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FACTS This is an action for the payment of insurance claims and prayer for administrative sanctions. Prime Marine Services, Inc. (PMSI), a crewing/manning outfit, procured a Group Policy from Insular Life Assurance Co., Ltd. to provide life insurance coverage to its sea-based employees. During the effectivity of the policy, six covered employees perished at sea when their vessel sunk. They were survived by the complainants-appellees, the beneficiaries under the policy. The beneficiaries, except the spouses Alarcon, executed special powers of attorney authorizing Capt. Nuval, President and General Manager of PMSI, to , among others, follow-up, ask, demand, collect and receive for their benefit indemnities of sums of money due them relative to the sinking of the vessel. By virtue of these written powers of attorney, complainants-appellees were able to receive their respective death benefits. Unknown to them, however, PMSI, in its capacity as employer and policyholder of the life insurance of its deceased workers, filed with Insular Life formal claims for and in behalf of the beneficiaries, through Capt. Nuval. On the basis of the five special powers of attorney, Insular Life drew against its account six (6) checks, four for P200,000.00 each, one for P50,000.00 and another for P40,000.00 payable to the order of complainants-appellees. Capt. Nuval, upon receipt of these checks endorsed and deposited them in his own account. When the complainants-appellees learned that they were entitled, as beneficiaries, to life insurance benefits under a group policy, they sought to recover these benefits from Insular Life but the latter denied their claim on the ground that the liability to complainants-appellees was already extinguished. ISSUE: Whether or not Insular Life is bound by the misconduct of the employer. RULING A cursory reading of the questioned powers of attorney would disclose that they do not contain in clear and unequivocal terms authority to Captain Nuval to obtain, receive, receipt from respondent company insurance proceed arising from the death of the seaman-insured. On the contrary, the said powers of attorney are couched in terms which could easily arouse suspicion of an ordinary man.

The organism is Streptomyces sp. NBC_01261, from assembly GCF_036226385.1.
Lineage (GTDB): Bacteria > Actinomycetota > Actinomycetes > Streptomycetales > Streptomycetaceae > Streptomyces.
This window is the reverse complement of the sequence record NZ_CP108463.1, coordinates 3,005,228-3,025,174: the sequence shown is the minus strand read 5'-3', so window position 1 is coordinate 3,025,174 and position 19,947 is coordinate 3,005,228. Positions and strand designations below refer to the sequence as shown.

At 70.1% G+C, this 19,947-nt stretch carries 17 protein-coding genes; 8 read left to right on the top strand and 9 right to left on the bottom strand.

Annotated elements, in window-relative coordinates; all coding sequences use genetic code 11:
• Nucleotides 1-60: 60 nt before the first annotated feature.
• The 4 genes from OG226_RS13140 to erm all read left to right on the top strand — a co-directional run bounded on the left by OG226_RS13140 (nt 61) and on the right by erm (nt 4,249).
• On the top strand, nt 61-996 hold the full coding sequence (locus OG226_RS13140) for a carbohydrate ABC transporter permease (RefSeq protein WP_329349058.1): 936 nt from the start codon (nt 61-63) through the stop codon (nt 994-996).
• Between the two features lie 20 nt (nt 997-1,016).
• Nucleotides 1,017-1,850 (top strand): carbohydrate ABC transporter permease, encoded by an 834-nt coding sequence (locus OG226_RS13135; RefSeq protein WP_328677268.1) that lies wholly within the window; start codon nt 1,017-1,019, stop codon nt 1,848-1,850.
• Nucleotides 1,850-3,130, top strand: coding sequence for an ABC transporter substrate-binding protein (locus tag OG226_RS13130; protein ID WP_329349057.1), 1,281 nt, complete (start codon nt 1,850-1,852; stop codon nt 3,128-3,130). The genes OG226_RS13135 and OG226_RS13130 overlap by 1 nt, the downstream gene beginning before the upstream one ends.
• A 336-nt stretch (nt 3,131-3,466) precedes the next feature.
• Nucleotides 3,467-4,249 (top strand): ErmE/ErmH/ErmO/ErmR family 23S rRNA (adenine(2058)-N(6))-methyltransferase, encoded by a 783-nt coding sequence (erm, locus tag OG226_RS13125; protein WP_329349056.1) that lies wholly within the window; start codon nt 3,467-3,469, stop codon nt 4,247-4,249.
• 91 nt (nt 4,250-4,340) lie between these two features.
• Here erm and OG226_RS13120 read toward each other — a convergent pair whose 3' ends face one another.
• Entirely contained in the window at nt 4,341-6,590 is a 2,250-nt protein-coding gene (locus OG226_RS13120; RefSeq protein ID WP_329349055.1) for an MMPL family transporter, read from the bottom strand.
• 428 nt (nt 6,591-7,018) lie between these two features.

In Elfstrom vs. New York Life Insurance Company, 27the California Supreme Court explicitly ruled that in group insurance policies, the employer is the agent of the insurer. Thus: We are convinced that the employer is the agent of the insurer in performing the duties of administering group insurance policies. It cannot be said that the employer acts entirely for its own benefit or for the benefit of its employees in undertaking administrative functions. While a reduced premium may result if the employer relieves the insurer of these tasks, and this, of course, is advantageous to both the employer and the employees, the insurer also enjoys significant advantages from the arrangement. The reduction in the premium which results from employer-administration permits the insurer to realize a larger volume of sales, and at the same time the insurer's own administrative costs are markedly reduced. The most persuasive rationale for adopting the view that the employer acts as the agent of the insurer, however, is that the employee has no knowledge of or control over the employer's actions in handling the policy or its administration. An agency relationship is based upon consent by one person that another shall act in his behalf and be subject to his control. It is clear from the evidence regarding procedural techniques here that the insurer-employer relationship meets this agency test with regard to the administration of the policy, whereas that between the employer and its employees fails to reflect true agency. The insurer directs the performance of the employer's administrative acts, and if these duties are not undertaken properly the insurer is in a position to exercise more constricted control over the employer's conduct. In Neider vs. Continental Assurance Company, which was cited in Elfstrom, it was held that: the employer owes to the employee the duty of good faith and due care in attending to the policy, and that the employer should make clear to the employee anything required of him to keep the policy in effect, and the time that the obligations are due. In its position as administrator of the policy, we feel also that the employer should be considered as the agent of the insurer, and any omission of duty to the employee in its administration should be attributable to the insurer. In the light of the above disquisitions and after an examination of the facts of this case, we hold that PMSI, through its President and General Manager, Capt. Nuval, acted as the agent of Insular Life. The latter is thus bound by the misconduct of its agent.
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